The British Museum houses several thousand cuneiform texts that once belonged to the archives of priests who worked in the Ezida temple of Borsippa in the period between c. 750 and 484 BC. Discovered in the 19th century, these texts have largely remained unstudied. Upon closer scrutiny, the corpus proves to be a veritable treasure trove of data about the cult and its attendant priesthood in one of Babylonia’s prime locations of worship. The lecture will follow the priests during one day of worship, discussing along the way their ritual activities, professional organization and social background.

Dr. Caroline Waerzeggers is lecturer in the Ancient Near East at UCL’s History Department. She specializes in the history of first millennium BC Babylonia and currently directs the ERC Starting Grant project “By the Rivers of Babylon: New Perspectives on Second Temple Judaism from Cuneiform Texts”.

PROF NICOLAS WYATT (Edinburgh University)


The tell at Ras Shamra, ancient Ugarit, lies on the Syrian littoral, and constituted an important national capital and commercial hub in the Middle and Late Bronze (second millennium BCE). Perhaps its most important distinctive feature is its literary archive written in the local language, Ugaritic, a close relative of archaic Hebrew. The discovery of these texts has had a considerable impact on biblical studies, and has contributed important insights to recent biblical scholarship and its understanding of the early religious history of Israel and Judah, and of the literary tropes of the Bible. This lecture will discuss four Ugaritic texts and their significance for our understanding of the Bible tradition.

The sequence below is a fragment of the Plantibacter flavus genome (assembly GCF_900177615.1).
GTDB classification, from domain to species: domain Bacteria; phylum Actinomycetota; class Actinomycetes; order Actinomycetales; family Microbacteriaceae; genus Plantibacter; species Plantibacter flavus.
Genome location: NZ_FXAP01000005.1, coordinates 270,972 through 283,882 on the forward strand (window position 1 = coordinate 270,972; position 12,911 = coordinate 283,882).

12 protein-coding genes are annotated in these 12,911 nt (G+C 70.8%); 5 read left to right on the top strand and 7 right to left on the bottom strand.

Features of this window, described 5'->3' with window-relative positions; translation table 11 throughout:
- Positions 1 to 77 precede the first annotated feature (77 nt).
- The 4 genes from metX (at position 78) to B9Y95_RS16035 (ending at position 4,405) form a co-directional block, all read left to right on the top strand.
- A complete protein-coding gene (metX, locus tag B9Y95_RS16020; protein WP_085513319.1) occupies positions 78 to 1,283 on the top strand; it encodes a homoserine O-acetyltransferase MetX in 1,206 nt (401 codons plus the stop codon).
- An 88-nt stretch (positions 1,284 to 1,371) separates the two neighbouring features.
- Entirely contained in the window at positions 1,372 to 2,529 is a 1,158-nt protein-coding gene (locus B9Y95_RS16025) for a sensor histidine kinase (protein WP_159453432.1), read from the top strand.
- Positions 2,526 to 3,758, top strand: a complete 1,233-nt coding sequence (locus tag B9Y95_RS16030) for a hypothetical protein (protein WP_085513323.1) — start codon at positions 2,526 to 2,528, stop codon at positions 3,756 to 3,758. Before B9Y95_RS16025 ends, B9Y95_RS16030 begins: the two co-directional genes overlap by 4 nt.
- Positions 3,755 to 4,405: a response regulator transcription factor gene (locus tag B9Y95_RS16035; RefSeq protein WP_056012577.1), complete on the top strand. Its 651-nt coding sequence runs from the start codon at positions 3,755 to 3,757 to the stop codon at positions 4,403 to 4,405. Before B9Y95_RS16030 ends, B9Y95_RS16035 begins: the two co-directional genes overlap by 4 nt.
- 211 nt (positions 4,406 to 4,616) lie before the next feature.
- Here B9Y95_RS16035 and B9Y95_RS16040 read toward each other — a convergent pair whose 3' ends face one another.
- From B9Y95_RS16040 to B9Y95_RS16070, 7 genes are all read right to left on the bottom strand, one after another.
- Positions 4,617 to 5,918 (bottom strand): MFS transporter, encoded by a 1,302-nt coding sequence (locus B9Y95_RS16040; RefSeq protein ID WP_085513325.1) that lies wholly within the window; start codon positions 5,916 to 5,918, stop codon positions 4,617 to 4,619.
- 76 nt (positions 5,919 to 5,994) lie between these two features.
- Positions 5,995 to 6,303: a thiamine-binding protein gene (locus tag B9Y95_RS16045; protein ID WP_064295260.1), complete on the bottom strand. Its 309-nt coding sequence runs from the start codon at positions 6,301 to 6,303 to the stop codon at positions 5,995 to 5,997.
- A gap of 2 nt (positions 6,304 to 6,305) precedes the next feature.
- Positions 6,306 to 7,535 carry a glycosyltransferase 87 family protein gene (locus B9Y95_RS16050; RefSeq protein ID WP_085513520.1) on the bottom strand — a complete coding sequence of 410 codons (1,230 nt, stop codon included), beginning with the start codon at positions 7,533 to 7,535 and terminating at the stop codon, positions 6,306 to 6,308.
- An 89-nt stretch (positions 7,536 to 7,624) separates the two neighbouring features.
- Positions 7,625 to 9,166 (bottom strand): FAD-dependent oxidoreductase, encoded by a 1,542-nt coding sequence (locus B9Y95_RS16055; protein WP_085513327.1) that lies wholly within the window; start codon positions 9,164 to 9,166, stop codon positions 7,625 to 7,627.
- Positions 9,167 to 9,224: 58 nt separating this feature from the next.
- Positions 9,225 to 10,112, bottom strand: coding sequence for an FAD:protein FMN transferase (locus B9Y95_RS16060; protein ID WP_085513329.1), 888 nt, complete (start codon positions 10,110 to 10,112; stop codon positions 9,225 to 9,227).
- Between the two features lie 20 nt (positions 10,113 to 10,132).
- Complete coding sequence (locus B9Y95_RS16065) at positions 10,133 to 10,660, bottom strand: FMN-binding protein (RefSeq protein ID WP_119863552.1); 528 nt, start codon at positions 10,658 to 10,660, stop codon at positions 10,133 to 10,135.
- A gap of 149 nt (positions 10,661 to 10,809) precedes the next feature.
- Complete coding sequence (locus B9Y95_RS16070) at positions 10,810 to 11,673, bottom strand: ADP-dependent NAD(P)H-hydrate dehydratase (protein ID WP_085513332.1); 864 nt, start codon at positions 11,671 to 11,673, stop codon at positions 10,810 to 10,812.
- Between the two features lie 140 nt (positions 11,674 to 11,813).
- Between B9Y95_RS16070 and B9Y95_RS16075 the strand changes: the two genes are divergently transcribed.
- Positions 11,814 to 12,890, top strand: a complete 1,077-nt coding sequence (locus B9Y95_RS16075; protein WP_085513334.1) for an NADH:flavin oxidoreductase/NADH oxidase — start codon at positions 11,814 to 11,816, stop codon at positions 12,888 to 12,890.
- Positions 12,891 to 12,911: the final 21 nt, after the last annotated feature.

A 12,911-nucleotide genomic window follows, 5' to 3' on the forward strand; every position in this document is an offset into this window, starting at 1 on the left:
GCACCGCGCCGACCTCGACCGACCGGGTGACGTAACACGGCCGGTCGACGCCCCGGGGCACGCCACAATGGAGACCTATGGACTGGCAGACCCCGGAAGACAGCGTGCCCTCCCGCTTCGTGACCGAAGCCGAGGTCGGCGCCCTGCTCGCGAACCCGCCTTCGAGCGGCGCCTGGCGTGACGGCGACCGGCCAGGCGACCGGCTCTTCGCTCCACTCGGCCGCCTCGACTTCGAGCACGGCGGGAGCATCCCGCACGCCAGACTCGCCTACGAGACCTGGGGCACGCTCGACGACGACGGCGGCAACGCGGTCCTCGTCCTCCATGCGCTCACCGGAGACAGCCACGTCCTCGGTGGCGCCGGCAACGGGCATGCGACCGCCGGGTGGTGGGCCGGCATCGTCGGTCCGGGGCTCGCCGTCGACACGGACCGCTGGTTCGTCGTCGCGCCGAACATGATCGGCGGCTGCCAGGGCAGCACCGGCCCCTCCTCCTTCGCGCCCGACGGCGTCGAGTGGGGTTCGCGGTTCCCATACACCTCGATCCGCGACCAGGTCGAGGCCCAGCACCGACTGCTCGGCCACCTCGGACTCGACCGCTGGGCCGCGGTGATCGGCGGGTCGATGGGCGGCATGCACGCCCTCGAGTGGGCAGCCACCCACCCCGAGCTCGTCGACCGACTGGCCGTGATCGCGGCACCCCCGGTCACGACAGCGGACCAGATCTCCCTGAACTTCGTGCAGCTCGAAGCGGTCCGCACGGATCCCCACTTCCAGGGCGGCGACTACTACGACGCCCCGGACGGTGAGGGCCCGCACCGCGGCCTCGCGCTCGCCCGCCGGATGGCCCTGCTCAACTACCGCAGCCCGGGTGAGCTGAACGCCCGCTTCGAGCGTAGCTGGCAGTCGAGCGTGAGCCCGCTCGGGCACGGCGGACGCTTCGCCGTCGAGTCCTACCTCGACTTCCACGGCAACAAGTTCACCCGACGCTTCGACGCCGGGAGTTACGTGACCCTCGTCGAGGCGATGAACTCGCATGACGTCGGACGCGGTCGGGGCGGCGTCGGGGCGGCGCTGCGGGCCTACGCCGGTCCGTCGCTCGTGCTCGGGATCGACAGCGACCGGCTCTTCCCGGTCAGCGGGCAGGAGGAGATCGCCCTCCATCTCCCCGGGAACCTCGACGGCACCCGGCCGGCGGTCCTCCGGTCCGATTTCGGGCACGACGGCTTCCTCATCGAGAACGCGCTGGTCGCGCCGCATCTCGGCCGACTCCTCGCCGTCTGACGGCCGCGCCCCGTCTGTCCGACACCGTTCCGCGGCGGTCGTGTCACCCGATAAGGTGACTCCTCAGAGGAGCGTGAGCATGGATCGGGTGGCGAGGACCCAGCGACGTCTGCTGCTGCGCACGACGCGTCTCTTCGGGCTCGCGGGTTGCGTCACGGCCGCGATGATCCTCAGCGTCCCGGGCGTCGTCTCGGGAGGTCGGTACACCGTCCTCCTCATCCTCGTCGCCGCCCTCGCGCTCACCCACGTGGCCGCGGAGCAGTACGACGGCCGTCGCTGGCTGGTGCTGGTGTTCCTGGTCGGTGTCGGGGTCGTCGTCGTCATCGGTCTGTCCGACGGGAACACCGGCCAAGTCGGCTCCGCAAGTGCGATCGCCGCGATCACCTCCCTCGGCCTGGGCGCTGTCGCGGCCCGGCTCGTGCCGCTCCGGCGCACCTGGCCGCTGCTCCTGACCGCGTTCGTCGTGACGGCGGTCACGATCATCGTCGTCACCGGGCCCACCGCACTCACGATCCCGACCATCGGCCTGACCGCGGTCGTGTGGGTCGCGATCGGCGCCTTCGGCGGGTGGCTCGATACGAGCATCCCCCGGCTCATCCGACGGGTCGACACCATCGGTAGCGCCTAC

Professor Wyatt taught in the universities of Glasgow, Stirling, Ibadan and Edinburgh, where he is now emeritus professor of Ancient Near Eastern Religions in the University of Edinburgh. His main research interest has been the religion of Ugarit, its relationship to early Israelite religion, and royal ideology in both traditions. In addition to numerous articles and book chapters, he is the author of a number of books: Myths of Power (1996),Space and Time in the Religious Life of the Ancient Near East (2001), Religious Texts from Ugarit (1998, 2002 2nd edn), ‘There’s Such Divinity Doth Hedge a King’ (2005), The Mythic Mind (2005), Word of Tree and Whisper of Stone (2007), The Archaeology of Myth (2010) and the co-editor of three others.